While labels are good for starters, they do not tell us anything about "in-use" performance of buildings. (Most labels are based on "modeled energy consumption.") And by now, we know that tenant behavior is a crucial determinant of ultimate energy consumption (even though motion and daylight sensors can help to optimize efficient use of resources). So, we need to understand occupant behavior. And then we need to change it. Through nudges.
This game is quite different for commercial versus residential buildings. The latter has been subject to some experiments over the past few years. I love O-Power: providing homeowners with information on their energy consumption relative to neighbors. (See this article in the academic top journal Science.) But, the effect tends to fade after about 6 months, and the question is whether we can really create a race to the bottom. Steering directly and constantly on dollars (euro's, pounds, or yen) might be effective as well. So, real time information on the current cost of heating, cooling and appliances. An advocate of the devil might say that saving cents doesn't really turn a consumer on. And I agree. But the Prius dashboard is quite cool, and many drivers try to drive as efficient as possible, as to achieve the highest MPG (this Times article on the Chevrolet Volt confirms exactly that.)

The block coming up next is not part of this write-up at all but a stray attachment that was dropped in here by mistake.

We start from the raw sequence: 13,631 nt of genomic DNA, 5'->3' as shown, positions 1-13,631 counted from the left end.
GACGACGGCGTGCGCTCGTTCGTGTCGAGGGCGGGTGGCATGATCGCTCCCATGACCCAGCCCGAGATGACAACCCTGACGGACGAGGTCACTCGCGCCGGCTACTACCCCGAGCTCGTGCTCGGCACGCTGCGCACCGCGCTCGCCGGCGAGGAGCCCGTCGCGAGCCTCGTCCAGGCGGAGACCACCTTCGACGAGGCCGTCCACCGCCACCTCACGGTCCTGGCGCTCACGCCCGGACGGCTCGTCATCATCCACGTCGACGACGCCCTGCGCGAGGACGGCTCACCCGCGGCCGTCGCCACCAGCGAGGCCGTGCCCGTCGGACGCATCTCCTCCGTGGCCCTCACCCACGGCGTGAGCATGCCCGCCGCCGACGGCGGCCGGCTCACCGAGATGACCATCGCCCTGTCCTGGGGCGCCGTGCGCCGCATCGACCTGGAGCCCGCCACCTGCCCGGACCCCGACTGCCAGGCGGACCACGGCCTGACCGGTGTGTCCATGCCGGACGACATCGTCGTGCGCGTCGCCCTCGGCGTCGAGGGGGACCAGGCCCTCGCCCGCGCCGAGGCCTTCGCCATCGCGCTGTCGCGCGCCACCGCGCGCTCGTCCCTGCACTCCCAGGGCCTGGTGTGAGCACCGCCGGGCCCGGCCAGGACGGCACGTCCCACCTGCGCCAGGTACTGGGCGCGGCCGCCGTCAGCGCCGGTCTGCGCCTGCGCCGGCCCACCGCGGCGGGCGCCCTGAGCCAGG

I recently installed a nicely designed gadget, called, "Wattcher." Lacking smart meters, consumers can install a reader on the meter:
which then communicates with a cool-looking device ("Dutch Design") in the home:
For full disclosure: my wife connected the sensor to the meter. She tells me it's quite simple. Now, there is real-time data and the possibility for online analysis. So far, my energy consumption has not decreased, but that might be related with long working hours, three computers and too many gadgets. (An article in the Times reported today on the energy consumption of cable set-top boxes.) Indeed, energy consumption is sensitive to life-style and income, which doesn't bode well for the future. (Dirk Brounen, John Quigley and I have named this "the Nintendo effect," and we claim that rich elderly are not only a burden for the pension system, but also for energy demand. Sorry parents.)